By Guy Chapman – Navarro County Gazette

Yes We Can

A few weeks ago, the Missus and I were invited to a friend’s lake house. We ate chicken from the grill, had wine, and made enough jokes to last the evening’s conversation. It was nice to have that moment of stretching out, being social, and really appreciating the environment.

Growing up, I always wanted to own a lake house. The idea of waking up and seeing a large body of water just outside the windows held a certain appeal. Back in the 1990s, my childhood friend’s family would sometimes invite me with them for a long weekend in Tool. It was a time just before internet and definitely before cell phones were mainstream, leading to a sense of stepping away and disconnecting to “regular” life. No, young readers, we did not travel there by horse and cart.

Sometimes, we’d go out on the boat to go ‘tubing on the lake. I remember the thrill of hanging on for dear life until I’d eventually let go and cartwheel across the water. Other times, I’d hang out on the shore for some sun, listening to whatever music was on the radio. Mostly pop music from KISS FM, sometimes country. I wasn’t really a “country music” person back then. I laugh now at the irony of that statement, considering where I ended up as part of my entertainment career.

There was one time where the parents let a group of us guys go up to the lake house by ourselves. All things considered, we were pretty well behaved, but I remembered the thrill of one of those first real moments of independence. We had a whole house to ourselves, and we were in charge. We ate well, had a few drinks, and mostly just hung out, talking about relationships (or lack of), our interests, and what we were going to do in the future when we were finally out of school.

It was one of our last summers before college, one of those last times where we would be able to enjoy the entire break without careers or full-time responsibilities. Everyone looks forward to growing up and becoming an adult, thinking this the moment is where you’ll have a greater sense of freedom. Chalk it up to youth or inexperience, but sometimes you don’t always see what’s right in front of you.

I’ve always enjoyed being part of a group, but I’m also fiercely independent. I remember waking up early by myself before my friends, looking out those big windows to the water’s horizons, and trying to picture what my future would be. I didn’t call it, of course. Not even a quarter of it. No one can see 30 years ahead (though if you can, let’s discuss some stocks, business investments, and lottery numbers).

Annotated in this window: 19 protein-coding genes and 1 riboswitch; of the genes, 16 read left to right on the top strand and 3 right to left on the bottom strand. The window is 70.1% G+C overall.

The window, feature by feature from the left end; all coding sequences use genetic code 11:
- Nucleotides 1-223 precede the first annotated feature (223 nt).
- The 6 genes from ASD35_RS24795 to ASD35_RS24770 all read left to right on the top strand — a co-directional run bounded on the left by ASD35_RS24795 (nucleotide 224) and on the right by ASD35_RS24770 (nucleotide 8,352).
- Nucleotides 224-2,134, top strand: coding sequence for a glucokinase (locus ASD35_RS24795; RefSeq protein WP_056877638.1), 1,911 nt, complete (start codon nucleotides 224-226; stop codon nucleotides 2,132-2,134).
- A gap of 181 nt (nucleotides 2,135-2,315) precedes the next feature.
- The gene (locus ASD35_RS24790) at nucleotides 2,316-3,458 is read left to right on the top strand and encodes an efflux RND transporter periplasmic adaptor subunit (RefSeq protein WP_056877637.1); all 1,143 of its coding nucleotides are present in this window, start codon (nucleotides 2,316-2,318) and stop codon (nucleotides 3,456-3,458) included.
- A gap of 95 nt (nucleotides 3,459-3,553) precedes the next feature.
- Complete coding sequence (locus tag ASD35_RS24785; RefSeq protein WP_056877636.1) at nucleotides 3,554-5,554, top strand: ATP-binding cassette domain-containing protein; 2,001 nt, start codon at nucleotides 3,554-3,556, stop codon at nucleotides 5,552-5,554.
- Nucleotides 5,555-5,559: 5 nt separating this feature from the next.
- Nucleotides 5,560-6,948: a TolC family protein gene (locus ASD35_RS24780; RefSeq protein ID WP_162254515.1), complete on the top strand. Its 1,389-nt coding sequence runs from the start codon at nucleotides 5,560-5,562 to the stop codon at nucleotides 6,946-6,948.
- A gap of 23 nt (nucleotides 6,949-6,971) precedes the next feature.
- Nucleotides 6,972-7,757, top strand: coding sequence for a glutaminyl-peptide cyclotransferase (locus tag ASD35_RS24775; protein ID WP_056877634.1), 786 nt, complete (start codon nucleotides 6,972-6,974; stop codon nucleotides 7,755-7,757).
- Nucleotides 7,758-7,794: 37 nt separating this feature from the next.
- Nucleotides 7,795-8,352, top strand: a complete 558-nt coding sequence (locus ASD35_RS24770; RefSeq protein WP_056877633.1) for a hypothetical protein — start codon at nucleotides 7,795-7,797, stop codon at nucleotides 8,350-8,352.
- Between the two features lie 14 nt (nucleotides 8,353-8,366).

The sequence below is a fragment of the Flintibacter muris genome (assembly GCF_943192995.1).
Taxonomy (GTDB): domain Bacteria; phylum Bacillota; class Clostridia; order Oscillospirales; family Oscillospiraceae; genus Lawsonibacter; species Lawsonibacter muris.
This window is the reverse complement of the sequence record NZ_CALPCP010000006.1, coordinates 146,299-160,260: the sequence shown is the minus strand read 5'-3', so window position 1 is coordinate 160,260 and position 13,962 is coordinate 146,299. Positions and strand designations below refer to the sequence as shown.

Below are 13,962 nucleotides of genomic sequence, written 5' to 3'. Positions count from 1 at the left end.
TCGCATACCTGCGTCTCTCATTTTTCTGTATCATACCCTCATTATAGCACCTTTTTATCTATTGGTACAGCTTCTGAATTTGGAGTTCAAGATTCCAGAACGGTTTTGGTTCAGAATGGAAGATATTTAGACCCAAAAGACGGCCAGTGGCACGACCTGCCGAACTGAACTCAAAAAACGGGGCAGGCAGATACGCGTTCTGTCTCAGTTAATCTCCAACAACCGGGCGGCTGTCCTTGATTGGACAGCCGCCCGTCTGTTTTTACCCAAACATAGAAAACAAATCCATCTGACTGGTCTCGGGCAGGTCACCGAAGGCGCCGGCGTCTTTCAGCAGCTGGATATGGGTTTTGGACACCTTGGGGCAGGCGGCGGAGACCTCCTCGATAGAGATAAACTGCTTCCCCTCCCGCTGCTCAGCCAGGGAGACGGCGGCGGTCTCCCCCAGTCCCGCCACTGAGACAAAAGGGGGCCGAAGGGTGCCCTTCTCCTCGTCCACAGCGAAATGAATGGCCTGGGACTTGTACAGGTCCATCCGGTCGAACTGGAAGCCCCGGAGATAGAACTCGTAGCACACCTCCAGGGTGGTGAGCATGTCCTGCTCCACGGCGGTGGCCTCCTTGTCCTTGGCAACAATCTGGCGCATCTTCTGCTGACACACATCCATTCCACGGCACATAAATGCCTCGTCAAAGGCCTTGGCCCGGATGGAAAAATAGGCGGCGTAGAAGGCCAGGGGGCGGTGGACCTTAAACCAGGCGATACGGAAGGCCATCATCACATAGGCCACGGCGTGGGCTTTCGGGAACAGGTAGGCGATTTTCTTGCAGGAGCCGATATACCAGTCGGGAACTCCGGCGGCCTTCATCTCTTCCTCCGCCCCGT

It was also the last time I’d go to that lake house. We graduated, grew up, and led our own lives. I moved away for 20 years, then returned home.

The feeling came back at my friend’s lake house. I post-humorously noted to myself there’s no longer a “forbidden thrill” of having a drink in the setting, it just is. As the Missus and my friends were having a conversation on the patio, I excused myself for a moment, and walked out to the boat dock.

I could hear the wooden “thunk” under my shoes as I walked out to the edge of the water, and the soft lapping of the waves against the pier. I stared out at a new and different horizon and perspective of water, in some ways still trying to figure out what the future will hold. Less youthful, more experienced. Sometimes the days ahead feel less optimistic, other times I feel content with what got me this far.

While I think I would have enjoyed living on a lake in my youth, my independent streak would have likely gotten the better of me. For now, I used the moment to remind myself to see the things in front of me. With that, I returned to my circle of friends on the patio, an appreciation of the “What is.”

My column coincides the day after the Class of 2021 had their graduation ceremony. There’s a sense of relief in seeing traditions restore and things going back to what we’ve always known as “normal.” I hadn’t forgotten the Class of 2020. While they lacked the ceremonial “pomp and circumstance,” they’re now a year into establishing their own lives. I hope it’s worked well so far, as they start to see where their futures will take them.

Hopefully most had a “lake house moment” of their own to help guide them there.

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